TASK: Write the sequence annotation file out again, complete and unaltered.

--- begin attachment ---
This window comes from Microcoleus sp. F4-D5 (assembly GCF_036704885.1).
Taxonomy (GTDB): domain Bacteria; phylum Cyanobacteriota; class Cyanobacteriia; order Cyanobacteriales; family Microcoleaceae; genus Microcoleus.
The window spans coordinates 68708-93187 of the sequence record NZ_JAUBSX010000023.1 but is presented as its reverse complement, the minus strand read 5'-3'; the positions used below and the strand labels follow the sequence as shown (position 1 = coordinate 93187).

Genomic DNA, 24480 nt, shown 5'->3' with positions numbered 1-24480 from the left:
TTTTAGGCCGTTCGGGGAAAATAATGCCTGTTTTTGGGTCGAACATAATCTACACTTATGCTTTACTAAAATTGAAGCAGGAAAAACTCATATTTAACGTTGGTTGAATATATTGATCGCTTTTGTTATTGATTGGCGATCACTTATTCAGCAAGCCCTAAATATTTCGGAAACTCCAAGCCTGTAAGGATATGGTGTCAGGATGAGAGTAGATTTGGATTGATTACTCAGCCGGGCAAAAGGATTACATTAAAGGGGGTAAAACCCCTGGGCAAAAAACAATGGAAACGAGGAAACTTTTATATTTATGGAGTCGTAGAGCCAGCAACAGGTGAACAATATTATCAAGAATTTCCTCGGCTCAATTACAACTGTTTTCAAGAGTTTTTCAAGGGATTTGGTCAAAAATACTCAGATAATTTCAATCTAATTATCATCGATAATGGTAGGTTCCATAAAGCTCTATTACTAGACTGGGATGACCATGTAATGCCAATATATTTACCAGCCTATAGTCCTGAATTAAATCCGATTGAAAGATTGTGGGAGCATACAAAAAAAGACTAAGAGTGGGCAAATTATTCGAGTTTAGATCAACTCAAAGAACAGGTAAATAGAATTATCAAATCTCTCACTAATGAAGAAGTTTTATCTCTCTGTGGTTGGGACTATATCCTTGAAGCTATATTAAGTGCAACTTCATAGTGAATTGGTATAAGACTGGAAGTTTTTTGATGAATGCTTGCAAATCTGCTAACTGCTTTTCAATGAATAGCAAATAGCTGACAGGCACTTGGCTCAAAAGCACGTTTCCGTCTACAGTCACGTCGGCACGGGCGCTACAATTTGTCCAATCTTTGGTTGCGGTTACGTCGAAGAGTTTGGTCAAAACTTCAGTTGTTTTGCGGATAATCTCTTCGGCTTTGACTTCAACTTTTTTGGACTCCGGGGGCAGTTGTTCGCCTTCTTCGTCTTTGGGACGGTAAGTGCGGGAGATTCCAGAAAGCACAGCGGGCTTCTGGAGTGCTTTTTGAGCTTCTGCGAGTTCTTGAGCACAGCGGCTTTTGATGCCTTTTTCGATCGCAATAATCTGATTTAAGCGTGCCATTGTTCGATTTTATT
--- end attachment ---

This window comes from Microcoleus sp. F4-D5 (assembly GCF_036704885.1).
Taxonomy (GTDB): domain Bacteria; phylum Cyanobacteriota; class Cyanobacteriia; order Cyanobacteriales; family Microcoleaceae; genus Microcoleus.
The window spans coordinates 68708-93187 of the sequence record NZ_JAUBSX010000023.1 but is presented as its reverse complement, the minus strand read 5'-3'; the positions used below and the strand labels follow the sequence as shown (position 1 = coordinate 93187).

Genomic DNA, 24480 nt, shown 5'->3' with positions numbered 1-24480 from the left:
TTTTAGGCCGTTCGGGGAAAATAATGCCTGTTTTTGGGTCGAACATAATCTACACTTATGCTTTACTAAAATTGAAGCAGGAAAAACTCATATTTAACGTTGGTTGAATATATTGATCGCTTTTGTTATTGATTGGCGATCACTTATTCAGCAAGCCCTAAATATTTCGGAAACTCCAAGCCTGTAAGGATATGGTGTCAGGATGAGAGTAGATTTGGATTGATTACTCAGCCGGGCAAAAGGATTACATTAAAGGGGGTAAAACCCCTGGGCAAAAAACAATGGAAACGAGGAAACTTTTATATTTATGGAGTCGTAGAGCCAGCAACAGGTGAACAATATTATCAAGAATTTCCTCGGCTCAATTACAACTGTTTTCAAGAGTTTTTCAAGGGATTTGGTCAAAAATACTCAGATAATTTCAATCTAATTATCATCGATAATGGTAGGTTCCATAAAGCTCTATTACTAGACTGGGATGACCATGTAATGCCAATATATTTACCAGCCTATAGTCCTGAATTAAATCCGATTGAAAGATTGTGGGAGCATACAAAAAAAGACTAAGAGTGGGCAAATTATTCGAGTTTAGATCAACTCAAAGAACAGGTAAATAGAATTATCAAATCTCTCACTAATGAAGAAGTTTTATCTCTCTGTGGTTGGGACTATATCCTTGAAGCTATATTAAGTGCAACTTCATAGTGAATTGGTATAAGACTGGAAGTTTTTTGATGAATGCTTGCAAATCTGCTAACTGCTTTTCAATGAATAGCAAATAGCTGACAGGCACTTGGCTCAAAAGCACGTTTCCGTCTACAGTCACGTCGGCACGGGCGCTACAATTTGTCCAATCTTTGGTTGCGGTTACGTCGAAGAGTTTGGTCAAAACTTCAGTTGTTTTGCGGATAATCTCTTCGGCTTTGACTTCAACTTTTTTGGACTCCGGGGGCAGTTGTTCGCCTTCTTCGTCTTTGGGACGGTAAGTGCGGGAGATTCCAGAAAGCACAGCGGGCTTCTGGAGTGCTTTTTGAGCTTCTGCGAGTTCTTGAGCACAGCGGCTTTTGATGCCTTTTTCGATCGCAATAATCTGATTTAAGCGTGCCATTGTTCGATTTTATT